I stopped at Lezzeno for a plate of spaghetti and a beer, before continuing to Bellagio, where I managed to get lost again. After consulting with a pair of German moto-tourists and their library of maps, I went, somewhat uncertainly, on my way.

I may surprise you, gentle reader, that the most important shrine in all Christendom is essentially devoid of any signage, so as I grovelled to an altitude of 800m, then started descending again, I was somewhat in doubt that I was on the right road. Like a good pilgrim I kept going, eventually to be rewarded by a sign advertising the Madonna del Ghisallo camp grounds. A few minutes more stiff climbing (this is the most significant climb on the Tour of Lombardy parcours), and I was there.

The inside of the chapel is tiny, the walls festooned with banners, jerseys, and memorials cyclists who have died. some at a ripe old age, but also a disturbing number of teenage riders in more recent years.
Higher on the walls, bikes that belonged to Bartali, Coppi, Motta, Gimondi, Merckx and Moser, as well as the bike that Fabio Casartelli was riding when he was killed in the 1995 Tour de France.

I stock up on Madonna di Ghisallo medallions and Fausto Coppi postcards before heading downwards to Canzo-Asso, a descent with none of the technical challenges promised by the 11km switchbacked climb up from Bellagio. Out of Canzo-Asso the road rises again, a last dragging grind before the final descent, enlivened by thickening traffic and a series of roundabouts, into Como.

Eroica Diaries - Airline food

October 15-16th

The fabulous Susy Pryde has been heard to exhort young athletes to take their own food on long flights and to eschew airline food at all costs.

Not me.

Some of my friends are athletes, and I co-habit with one, but I'm like one of those diesels that will run as happily on finest pump fuel or last nights chip fat.
The KLM flight from Singapore to Amsterdam nearly disabused me of this belief, however, and then their colleagues at Alitalia lost Cecil for a day.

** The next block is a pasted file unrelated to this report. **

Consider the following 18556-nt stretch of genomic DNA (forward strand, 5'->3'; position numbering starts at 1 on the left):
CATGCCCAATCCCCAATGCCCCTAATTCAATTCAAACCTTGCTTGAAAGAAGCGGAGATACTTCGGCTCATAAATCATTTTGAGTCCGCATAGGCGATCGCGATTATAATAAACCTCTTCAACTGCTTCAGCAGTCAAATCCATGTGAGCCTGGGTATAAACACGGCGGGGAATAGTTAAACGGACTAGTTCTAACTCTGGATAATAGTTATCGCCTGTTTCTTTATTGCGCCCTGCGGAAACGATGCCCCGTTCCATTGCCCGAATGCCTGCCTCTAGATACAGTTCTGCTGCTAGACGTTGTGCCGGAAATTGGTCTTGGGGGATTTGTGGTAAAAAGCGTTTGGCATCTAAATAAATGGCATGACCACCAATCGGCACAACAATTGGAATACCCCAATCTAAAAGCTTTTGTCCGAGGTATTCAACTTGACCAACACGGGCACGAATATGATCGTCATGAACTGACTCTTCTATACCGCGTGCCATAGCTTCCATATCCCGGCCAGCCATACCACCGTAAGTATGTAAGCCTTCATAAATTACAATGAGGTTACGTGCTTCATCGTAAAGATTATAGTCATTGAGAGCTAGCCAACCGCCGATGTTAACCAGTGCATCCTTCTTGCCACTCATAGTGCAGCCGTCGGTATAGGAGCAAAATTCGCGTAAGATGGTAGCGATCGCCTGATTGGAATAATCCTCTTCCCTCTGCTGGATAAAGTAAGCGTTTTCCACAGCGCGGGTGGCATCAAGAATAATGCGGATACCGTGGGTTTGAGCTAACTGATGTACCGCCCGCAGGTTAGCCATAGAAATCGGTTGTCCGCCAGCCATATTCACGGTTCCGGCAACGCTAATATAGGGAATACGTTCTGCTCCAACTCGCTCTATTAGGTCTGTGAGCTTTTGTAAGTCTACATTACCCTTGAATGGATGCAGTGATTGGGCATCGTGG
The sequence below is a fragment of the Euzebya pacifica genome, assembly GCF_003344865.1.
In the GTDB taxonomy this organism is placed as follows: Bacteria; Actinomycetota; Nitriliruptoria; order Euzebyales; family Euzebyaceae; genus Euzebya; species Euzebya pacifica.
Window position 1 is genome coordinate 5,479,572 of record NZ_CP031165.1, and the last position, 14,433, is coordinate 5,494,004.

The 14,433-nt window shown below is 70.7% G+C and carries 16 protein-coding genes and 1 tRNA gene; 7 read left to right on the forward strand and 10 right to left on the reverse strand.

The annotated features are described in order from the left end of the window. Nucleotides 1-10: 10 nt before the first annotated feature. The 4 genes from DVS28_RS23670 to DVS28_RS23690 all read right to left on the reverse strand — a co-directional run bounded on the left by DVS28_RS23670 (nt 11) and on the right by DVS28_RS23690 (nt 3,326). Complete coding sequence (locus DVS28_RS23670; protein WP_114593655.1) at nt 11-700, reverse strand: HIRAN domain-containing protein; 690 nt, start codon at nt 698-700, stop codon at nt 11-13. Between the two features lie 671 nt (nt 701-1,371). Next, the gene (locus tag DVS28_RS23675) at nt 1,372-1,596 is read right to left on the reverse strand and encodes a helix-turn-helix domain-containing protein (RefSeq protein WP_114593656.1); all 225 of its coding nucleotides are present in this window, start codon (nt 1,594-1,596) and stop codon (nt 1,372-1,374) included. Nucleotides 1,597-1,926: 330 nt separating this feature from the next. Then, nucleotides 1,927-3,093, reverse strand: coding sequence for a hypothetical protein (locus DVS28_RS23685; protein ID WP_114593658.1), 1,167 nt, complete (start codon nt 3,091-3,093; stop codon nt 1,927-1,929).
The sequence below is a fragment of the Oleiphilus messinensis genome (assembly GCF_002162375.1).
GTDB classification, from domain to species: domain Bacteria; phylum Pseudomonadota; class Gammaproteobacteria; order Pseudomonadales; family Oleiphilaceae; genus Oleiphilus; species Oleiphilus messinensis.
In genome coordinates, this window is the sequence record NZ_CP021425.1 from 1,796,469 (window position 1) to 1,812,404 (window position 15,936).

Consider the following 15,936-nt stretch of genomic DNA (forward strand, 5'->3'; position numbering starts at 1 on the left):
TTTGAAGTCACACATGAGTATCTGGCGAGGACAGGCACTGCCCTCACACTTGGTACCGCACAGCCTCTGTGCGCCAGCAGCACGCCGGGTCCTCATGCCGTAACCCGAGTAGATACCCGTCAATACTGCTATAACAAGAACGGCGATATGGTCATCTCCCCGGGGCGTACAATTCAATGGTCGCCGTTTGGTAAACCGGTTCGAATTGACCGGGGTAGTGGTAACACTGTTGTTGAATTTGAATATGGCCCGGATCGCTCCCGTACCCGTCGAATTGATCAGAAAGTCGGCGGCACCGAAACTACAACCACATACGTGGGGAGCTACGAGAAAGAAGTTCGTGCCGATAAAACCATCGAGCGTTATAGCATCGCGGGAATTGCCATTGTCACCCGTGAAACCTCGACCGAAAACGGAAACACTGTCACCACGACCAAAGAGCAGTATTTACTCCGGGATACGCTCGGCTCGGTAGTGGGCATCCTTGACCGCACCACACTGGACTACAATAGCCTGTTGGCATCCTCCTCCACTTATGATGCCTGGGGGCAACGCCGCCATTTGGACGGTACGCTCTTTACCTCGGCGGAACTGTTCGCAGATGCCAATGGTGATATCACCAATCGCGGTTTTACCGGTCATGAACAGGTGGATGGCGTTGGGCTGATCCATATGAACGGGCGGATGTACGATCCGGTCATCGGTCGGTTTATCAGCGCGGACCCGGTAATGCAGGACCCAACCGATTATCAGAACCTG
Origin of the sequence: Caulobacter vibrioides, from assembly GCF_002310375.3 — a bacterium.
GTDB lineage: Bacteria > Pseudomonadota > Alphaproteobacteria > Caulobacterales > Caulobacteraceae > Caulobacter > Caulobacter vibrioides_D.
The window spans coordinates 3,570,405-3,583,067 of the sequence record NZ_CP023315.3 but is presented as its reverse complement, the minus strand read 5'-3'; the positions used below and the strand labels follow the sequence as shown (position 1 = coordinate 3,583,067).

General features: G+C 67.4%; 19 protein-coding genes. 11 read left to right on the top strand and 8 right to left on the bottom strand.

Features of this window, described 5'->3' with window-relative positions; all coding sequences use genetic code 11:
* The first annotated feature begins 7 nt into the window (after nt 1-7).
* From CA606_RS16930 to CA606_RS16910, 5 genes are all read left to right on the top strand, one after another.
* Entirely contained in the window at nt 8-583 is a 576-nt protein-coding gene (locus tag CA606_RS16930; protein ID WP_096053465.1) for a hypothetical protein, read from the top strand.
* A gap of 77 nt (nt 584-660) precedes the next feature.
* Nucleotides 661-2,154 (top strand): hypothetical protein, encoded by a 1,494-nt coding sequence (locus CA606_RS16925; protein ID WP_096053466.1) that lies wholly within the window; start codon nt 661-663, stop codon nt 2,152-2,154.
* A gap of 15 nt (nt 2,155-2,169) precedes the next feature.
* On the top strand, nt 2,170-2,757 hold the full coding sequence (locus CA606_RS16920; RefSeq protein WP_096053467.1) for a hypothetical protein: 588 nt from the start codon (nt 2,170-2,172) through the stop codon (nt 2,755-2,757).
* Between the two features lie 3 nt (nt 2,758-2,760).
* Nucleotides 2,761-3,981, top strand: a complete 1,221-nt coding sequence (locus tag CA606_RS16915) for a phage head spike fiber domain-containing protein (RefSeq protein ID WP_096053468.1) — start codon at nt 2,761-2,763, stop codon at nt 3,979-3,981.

He was finally delivered, in more or less good shape on Saturday night, in time for an outing to Madonna di Ghisallo yesterday, of which more anon...

Friday, September 15, 2006

Going to Eroica

Tonight I'm in Singapore's Changi Airport, enroute to to Italy, for the Milan Show, some stinky lightweight cycletouring, and Eroica.
I'll be heading home via Velo Rendezvous.

I'm as disorganised as I'm excited, and until a week ago had not decided which bike to take.
I had been waiting for a nice Frejus or other old Italian bike to present itself for duty, but it wasn't to be, so I delved into the shed and dragged out my Cecil Walker.

Last time I rode Cecil any distance was last year's K1, when I felt the 47/32 x 13-26 gearing didn't give close enough ratios, so I 'upgraded' the TA Cyclotouriste cranks to a 50/47/32 half step plus granny. This required a longer cage rear derailler, so a late model Campagnolo Rally was disinterred. It's not a great shifter, but its the shiniest thing on the bike.
Kim Sinclair gave me the scoop on the road conditions in Tuscany, so I swapped out the Conti 700 x 37 pictured for some Rivendell Riffy Tuffys.

I have a few days of business commitments, after which I want to visit the chapel at Madonna di Ghisallo, the Museo di Campionnissimi at Novi Ligure, and the Coppi hoise at Castellania before haeding to Tuscany for Eroica.
I'll be updating the blog whenever I get some internet access.